Arizona thrash act Vektor don’t make things easy for the casual listener. Their last album, 2009’s Black Future, was a stark and unforgiving assault, from its black and white, hand-drawn cover art to the music contained within. Three of its nine songs passed the 10-minute mark, with the album closer, “Accelerating Universe,” a 13-and-a-half-minute odyssey. The group’s lyrical subject matter, on that album and this one, is mostly science-fictional in nature; “Hunger for Violence,” from the debut, was their only side trip into rote brutality. The music, though, is so intense and so precise that when they’re blasting through one of their epic songs, it’s easy to become exhausted.
Fortunately, they’ve exercised a lot more compositional discipline on Outer Isolation (buy it from Amazon). With the sole exception of the album’s first track, “Cosmic Cortex,” no song is longer than eight minutes and most are around five. They’re still galloping along most of the time, but there are some tracks with extended midtempo passages here, too, like “Dying World.”
Vektor take a progressive, sci-fi approach to thrash that’s heavily indebted to Voivod, but with some jazz-fusion elements, particularly Frank Chin‘s bass sound, that remind me of Florida death metal acts like Atheist, Death and most of all Sadus (because Vektor lack the finger-knotting intricacy of Death or Atheist). Vocalist David Disanto has a hoarse, occasionally quite high-pitched shriek that’s sometimes reminiscent of Schmier, the frontman for German thrashers Destruction, and other times nods to black metal, or even that chilling high-pitched inhaling sound Einstuerzende Neubauten‘s Blixa Bargeld makes. This could easily be a deal-breaker for some listeners. Fortunately, there are long stretches of instrumental interplay making up the bulk of every one of their songs—vocals are at best an adjunct to what this music is really all about, which is frantic two-guitar interplay, full speed ahead.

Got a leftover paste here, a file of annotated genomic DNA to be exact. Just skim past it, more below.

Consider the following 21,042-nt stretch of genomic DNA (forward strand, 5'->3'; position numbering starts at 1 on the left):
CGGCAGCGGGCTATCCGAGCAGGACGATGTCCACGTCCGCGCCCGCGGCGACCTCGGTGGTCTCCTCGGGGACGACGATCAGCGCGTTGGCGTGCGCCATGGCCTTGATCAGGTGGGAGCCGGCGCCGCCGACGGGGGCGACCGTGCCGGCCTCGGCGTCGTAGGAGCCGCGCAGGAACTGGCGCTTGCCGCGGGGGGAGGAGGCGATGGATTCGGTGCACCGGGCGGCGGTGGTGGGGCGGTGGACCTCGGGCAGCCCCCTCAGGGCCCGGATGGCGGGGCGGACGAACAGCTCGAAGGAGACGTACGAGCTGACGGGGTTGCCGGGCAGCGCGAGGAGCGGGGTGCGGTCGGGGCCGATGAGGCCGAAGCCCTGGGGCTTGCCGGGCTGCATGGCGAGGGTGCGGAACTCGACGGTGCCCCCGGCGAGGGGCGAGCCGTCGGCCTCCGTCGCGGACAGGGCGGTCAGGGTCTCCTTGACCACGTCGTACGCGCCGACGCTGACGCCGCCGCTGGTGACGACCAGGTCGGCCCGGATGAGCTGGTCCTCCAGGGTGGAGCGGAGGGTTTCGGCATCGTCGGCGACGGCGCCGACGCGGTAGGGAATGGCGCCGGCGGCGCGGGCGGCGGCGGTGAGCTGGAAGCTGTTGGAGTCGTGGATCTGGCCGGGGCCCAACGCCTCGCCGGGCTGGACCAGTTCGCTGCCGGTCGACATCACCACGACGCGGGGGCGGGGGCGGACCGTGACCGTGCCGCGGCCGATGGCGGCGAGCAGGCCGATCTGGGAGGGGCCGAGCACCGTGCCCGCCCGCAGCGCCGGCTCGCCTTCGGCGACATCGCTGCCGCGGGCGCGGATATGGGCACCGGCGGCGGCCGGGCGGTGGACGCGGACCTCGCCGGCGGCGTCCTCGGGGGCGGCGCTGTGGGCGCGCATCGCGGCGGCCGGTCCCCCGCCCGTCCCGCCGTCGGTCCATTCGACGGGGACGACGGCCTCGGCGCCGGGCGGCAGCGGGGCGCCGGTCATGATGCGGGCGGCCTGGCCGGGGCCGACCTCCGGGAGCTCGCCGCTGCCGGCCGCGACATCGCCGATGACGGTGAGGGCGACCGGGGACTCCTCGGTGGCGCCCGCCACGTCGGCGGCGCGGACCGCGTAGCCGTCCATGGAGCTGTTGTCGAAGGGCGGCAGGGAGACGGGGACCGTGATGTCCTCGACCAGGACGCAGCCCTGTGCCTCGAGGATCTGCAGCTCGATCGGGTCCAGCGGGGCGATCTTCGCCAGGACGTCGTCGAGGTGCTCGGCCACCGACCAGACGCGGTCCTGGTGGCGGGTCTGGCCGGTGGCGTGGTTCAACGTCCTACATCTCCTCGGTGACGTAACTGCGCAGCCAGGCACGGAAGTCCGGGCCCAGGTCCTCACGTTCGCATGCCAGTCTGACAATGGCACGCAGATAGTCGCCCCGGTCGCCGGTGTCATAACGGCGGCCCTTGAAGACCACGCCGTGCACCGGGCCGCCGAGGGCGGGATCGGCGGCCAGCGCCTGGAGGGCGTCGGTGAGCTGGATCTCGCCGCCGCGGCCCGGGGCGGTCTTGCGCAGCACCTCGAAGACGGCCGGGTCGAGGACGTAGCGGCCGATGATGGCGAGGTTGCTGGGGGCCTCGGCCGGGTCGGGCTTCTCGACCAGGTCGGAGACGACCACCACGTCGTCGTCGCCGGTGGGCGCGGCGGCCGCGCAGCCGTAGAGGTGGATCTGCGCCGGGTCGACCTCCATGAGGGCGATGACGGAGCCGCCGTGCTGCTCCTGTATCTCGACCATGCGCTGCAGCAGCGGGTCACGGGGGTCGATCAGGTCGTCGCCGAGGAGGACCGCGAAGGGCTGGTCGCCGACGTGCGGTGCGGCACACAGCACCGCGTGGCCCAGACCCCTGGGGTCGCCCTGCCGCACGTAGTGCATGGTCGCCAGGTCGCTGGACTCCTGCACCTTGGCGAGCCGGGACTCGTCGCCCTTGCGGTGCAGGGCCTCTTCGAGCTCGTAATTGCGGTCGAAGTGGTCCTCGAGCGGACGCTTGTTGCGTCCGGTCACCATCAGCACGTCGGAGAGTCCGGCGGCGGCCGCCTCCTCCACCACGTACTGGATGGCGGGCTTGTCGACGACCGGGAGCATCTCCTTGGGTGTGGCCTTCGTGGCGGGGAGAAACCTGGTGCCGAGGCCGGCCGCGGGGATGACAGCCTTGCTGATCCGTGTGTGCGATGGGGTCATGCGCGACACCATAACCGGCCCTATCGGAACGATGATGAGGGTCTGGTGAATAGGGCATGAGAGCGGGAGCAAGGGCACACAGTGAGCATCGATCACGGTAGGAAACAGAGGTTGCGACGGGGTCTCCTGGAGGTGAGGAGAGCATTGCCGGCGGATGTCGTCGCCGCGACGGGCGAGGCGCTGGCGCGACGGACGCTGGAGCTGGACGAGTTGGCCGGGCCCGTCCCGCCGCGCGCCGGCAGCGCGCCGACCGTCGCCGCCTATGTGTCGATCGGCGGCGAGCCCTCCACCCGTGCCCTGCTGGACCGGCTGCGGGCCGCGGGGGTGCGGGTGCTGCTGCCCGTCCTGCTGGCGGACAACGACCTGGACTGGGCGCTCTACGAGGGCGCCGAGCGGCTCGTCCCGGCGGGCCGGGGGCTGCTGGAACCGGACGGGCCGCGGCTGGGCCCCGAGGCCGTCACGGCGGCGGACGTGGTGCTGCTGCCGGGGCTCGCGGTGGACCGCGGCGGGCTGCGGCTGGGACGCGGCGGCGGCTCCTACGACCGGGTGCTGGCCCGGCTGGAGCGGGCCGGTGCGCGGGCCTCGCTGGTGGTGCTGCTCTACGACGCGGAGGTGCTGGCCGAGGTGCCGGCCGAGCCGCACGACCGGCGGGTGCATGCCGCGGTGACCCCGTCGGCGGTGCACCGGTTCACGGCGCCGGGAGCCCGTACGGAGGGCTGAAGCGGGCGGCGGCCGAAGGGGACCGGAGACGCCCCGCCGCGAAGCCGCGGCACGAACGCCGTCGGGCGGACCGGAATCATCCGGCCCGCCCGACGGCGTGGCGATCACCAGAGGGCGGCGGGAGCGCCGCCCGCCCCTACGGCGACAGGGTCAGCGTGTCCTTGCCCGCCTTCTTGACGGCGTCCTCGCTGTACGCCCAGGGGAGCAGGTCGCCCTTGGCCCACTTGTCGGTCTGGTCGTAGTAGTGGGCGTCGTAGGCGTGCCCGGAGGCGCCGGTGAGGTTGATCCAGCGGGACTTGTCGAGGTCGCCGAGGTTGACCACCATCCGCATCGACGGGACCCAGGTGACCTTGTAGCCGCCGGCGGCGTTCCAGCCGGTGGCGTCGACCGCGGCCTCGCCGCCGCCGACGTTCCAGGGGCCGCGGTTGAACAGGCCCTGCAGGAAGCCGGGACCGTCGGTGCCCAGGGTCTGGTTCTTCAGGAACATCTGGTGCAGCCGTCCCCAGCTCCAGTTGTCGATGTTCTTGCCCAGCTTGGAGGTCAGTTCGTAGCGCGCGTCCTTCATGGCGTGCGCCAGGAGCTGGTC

What’s maybe most interesting about Vektor is that, unlike the vast majority of their peers, Disanto and Erik Nelson actually tune their guitars up a half step, rather than downtuning. This gives them a high-pitched squealing sound which makes many of their riffs sound pinched-off and even more precise and insectile than they otherwise might, and leaves plenty of space in the mix for Chin and drummer Blake Anderson to keep the hammer down. Indeed, unlike the usual thrash wall of fuzzed-out midrange noise, the mix on Outer Isolation is relatively spacious, with lots of instrumental separation and a dynamics. Chin even gets a bass intro on “Dying World,” and he dominates the dense thicket of sound on “Dark Creations, Dead Creators,” which almost sounds like Rust in Peace-era Megadeth, and the extremely Voivod-esque “Fast Paced Society.”
Vektor are a really impressive band; it’s almost impossible to imagine their music reaching the mainstream metal audience that listens to, say, Lamb of God or Mastodon or Machine Head, but that’s almost certainly not their goal. The retro thrash movement is one of the most purely “in it for the love” musical subgenres around, and these guys ought to be at the head of the pack.
Here’s a video of them playing “Dying World” in California, back in September: